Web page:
What are the world’s most Important Population problems?

Published 17 Mar 2017

Over two hundred years ago, Thomas Malthus predicted doom if human population continued to rise unabated. Though humanity is not likely to end soon, adverse effects have already began to be felt and if the situation remains unchecked, it will lead to catastrophic experiences that will are likely to make life unbearable. The issue of the rise in human population has continued to hit the global headlines for long with debates being on the increase whether the world’s capacity is being stretched beyond its elasticity point. An in-depth look at the impact of overpopulation indicates that it has led to a number of problems among them being environmental pollution and resources depletion.

Questions have raged for long whether it is over population that has led to the depletion of resources or whether it is man’s irresponsibility. Though to blame depletion of resources wholly on overpopulation is an oversimplification, increased human population has indeed led to increased consumption and exploitation of the natural resources. An increase in population means increased demand for resources, and as these vital resources are in an inelastic supply; an exponential increase in the population hence strains the supply. Water, energy and land resources available in the planet are being strained by the increased population. As a number of scientists have observed, the increased demand placed on the earth has far outstretched the available resources. With overpopulation, water and food have diminished. Though there exist arguments to the contrary with some scholars claiming that the existing food is sufficient to meet the existing demands, it is more than apparent that the level is not sustainable. A look at the third world countries indicates they are the most affected.

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The existing statistics are tilted to the disfavor of the developing world which at the moment house over 80% of the world’s population. Projections are indicating that after the first half of this century, 86% of all human population will be in the third world countries. With resource levels already declining, this increase in population is likely to erupt into social and economic problems. The issue of depletion of natural resources is dominating the global spotlight and has evoked reaction from the conservationists. There are huge campaigns for developed world to lead the path towards the conservation of the environment and to use renewable sources of energy. Afforestation and also the insistence on the human non-encroachment of natural habitats is also another campaign aimed at conserving natural resources (Nelson 4).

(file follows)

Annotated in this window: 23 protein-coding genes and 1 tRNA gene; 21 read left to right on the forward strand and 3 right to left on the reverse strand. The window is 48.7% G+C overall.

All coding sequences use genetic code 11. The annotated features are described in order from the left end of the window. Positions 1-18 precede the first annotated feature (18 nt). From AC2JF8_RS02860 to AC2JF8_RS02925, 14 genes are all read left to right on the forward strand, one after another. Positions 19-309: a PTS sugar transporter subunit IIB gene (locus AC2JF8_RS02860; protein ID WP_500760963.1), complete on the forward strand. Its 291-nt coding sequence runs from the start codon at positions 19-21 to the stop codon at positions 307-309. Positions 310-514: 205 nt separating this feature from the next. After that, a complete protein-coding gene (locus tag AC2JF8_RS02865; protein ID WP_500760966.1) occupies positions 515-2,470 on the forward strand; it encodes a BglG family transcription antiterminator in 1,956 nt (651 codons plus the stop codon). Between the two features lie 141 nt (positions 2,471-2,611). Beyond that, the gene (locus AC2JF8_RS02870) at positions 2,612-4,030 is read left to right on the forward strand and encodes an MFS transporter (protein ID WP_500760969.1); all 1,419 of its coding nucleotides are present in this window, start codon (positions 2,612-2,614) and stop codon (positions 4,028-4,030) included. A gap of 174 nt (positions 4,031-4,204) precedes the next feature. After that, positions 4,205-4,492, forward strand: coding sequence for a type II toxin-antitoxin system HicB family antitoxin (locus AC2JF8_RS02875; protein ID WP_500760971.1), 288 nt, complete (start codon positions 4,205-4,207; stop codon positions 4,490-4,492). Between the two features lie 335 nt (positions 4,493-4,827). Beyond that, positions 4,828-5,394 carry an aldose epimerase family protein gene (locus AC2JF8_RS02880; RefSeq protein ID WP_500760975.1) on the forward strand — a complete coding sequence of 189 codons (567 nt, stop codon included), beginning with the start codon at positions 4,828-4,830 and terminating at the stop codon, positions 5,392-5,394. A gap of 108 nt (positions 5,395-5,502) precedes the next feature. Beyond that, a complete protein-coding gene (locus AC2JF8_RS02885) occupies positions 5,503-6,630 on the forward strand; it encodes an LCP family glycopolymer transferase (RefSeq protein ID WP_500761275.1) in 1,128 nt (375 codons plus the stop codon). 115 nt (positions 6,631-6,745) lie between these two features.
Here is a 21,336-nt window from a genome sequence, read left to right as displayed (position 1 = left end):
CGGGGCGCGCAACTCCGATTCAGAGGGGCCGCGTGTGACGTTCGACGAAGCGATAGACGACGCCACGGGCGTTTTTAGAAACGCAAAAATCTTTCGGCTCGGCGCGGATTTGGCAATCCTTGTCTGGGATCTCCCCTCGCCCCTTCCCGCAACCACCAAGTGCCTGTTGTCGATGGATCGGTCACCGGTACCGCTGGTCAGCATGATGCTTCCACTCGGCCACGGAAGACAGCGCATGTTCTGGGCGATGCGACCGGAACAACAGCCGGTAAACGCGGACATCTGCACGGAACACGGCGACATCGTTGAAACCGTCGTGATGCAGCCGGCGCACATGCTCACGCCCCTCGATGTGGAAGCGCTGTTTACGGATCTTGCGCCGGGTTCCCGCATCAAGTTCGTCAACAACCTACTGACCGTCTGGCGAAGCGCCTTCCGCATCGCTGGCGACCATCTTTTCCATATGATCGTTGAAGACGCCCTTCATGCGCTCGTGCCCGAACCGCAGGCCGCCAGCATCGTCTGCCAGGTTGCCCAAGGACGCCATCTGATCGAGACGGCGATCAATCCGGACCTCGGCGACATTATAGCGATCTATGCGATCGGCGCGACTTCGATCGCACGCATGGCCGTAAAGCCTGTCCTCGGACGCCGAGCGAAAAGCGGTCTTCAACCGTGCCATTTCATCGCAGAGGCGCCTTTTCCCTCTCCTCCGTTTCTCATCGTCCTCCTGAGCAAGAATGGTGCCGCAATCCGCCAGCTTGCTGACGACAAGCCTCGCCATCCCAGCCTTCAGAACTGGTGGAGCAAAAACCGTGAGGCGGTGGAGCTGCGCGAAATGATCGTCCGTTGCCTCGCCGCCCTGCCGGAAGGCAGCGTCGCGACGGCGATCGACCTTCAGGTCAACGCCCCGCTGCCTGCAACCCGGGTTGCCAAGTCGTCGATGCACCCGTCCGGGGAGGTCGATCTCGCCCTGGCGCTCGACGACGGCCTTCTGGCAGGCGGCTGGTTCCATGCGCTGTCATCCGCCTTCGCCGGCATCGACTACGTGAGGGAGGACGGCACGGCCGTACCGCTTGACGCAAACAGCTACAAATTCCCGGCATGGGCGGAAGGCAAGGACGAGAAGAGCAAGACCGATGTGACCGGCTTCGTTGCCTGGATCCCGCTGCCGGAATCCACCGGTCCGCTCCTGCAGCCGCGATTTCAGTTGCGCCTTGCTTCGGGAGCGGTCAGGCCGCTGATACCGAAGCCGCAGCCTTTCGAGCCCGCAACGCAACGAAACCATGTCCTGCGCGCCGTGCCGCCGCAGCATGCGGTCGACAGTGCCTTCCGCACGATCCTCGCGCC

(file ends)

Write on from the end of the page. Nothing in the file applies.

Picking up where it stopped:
Increased population has also led to the degradation and pollution of the environment. Currently, the eyes of the world are fixed on the raging debate on global warming, the impact that it is having on the world and the threat to humanity. Increased human activity has continued to emit gases causing the green gas effect and destroying the ozone layer. A look at the correlation between overpopulation and pollution has to focus at the various factors that have led to this. Population explosion has had an effect of rapid urbanization. The existing projections indicate that in a century’s time, 75 percent of the population shall be residing in the urban areas mostly in the southern hemisphere. (Nelson11). A Look at most urban center today indicates that they are characterized by traffic congestion. Motor vehicles emission is rated as the number one cause of air pollution. There are a number of causes of pollution and while they cannot all be linked to overpopulation, the growth in population is the leading factor.

The effects of global warming have captured global attention and have raised concerns over the need to limit gas emissions and also take positive steps towards reducing environmental pollution. There is a flurry of activities to ensure that this is achieved with campaigns directed to the United States and china which lead in greenhouse gas emissions. There are government regulations put into place to ensure that people reduce the use of products that increase environmental pollution.

Indeed the problems associated with overpopulation are immense but the most important range between environmental pollution and natural resources depletion. Increased population has led to increased demand for resources and human settlement is encroaching into the natural habitat. Water, land and essential minerals are being depleted as days pass by. Human population also leads to increased pollution due to intensification of activities that cause pollution. Steps are being taken to address the issue of overpopulation and also conserve the environment.

Works Cited

  • Nelson, Lynn D. Sociology In Global Perspective. Washington DC; Digital Text Plus LLC, 2007
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